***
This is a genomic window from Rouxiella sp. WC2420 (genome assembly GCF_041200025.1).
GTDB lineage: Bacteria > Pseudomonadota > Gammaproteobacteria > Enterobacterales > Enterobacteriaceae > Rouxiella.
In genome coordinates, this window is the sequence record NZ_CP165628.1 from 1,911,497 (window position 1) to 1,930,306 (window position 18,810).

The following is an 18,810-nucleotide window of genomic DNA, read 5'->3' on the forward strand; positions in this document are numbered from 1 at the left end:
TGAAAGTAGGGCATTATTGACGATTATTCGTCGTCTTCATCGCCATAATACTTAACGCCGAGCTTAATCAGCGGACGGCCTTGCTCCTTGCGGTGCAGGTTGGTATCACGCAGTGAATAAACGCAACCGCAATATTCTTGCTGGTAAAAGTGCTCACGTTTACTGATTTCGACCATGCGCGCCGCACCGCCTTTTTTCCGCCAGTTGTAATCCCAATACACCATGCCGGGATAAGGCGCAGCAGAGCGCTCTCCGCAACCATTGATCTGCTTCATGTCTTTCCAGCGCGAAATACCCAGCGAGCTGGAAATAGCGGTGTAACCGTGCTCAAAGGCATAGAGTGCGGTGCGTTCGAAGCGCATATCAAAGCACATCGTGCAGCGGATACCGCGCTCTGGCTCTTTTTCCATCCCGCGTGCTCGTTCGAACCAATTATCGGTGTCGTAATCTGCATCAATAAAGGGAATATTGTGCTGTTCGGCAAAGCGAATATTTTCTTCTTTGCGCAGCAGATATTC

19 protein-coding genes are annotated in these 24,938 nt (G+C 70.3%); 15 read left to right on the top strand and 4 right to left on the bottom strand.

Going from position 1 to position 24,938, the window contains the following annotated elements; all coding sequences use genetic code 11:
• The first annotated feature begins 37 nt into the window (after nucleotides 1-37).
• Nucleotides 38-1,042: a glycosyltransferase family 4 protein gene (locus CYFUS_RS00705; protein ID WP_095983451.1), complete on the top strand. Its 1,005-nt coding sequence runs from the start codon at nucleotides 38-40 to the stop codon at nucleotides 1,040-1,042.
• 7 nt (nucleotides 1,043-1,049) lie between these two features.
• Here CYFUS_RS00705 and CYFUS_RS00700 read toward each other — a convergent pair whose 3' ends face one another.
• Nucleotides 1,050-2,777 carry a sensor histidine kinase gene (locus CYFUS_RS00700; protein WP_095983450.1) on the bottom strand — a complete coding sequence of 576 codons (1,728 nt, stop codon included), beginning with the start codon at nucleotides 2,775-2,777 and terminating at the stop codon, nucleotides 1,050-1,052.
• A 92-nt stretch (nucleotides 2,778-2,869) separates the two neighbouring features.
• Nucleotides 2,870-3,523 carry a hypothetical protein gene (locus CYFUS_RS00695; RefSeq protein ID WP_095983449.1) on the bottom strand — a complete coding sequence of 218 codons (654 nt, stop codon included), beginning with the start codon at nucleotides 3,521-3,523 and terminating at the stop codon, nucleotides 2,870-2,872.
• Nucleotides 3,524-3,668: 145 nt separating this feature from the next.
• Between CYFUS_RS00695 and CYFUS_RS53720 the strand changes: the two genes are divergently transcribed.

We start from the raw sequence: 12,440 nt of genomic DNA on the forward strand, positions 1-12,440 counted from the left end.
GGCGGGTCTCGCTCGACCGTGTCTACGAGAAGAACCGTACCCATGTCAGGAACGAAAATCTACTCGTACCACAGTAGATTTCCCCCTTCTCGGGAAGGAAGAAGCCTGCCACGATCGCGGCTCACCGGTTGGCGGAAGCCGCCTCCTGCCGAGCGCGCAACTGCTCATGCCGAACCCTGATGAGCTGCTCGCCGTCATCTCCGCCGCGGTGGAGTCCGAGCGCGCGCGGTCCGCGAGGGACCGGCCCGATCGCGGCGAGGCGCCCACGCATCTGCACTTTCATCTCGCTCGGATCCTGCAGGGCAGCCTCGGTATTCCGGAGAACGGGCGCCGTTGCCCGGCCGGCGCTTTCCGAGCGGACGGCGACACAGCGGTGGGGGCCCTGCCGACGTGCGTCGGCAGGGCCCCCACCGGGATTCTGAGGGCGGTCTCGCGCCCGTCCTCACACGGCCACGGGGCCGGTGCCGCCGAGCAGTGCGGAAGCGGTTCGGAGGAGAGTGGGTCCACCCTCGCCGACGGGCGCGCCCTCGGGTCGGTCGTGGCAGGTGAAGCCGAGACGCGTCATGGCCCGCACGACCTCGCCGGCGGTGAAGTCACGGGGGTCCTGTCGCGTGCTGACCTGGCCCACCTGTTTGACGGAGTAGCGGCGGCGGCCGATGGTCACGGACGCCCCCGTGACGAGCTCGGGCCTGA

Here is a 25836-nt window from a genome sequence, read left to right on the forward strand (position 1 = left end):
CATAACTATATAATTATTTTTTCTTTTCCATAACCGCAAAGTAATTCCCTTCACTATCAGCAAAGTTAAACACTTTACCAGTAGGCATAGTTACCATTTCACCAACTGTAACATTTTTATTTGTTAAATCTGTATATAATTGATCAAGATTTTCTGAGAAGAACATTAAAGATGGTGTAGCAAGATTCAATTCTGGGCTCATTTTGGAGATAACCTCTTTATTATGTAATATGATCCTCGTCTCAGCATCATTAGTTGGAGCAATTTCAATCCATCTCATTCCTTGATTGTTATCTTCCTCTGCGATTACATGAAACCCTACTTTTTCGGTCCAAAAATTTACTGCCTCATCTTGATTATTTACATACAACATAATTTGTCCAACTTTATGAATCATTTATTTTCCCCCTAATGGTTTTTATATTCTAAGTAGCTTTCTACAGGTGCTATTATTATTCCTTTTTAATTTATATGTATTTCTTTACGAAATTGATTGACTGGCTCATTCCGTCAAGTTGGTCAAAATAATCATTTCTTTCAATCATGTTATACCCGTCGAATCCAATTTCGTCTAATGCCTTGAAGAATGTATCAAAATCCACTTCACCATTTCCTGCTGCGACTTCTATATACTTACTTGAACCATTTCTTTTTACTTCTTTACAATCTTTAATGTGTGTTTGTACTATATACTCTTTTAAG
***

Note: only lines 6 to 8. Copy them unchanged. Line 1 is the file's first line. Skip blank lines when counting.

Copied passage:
19 protein-coding genes are annotated in these 24,938 nt (G+C 70.3%); 15 read left to right on the top strand and 4 right to left on the bottom strand.

Going from position 1 to position 24,938, the window contains the following annotated elements; all coding sequences use genetic code 11:
• The first annotated feature begins 37 nt into the window (after nucleotides 1-37).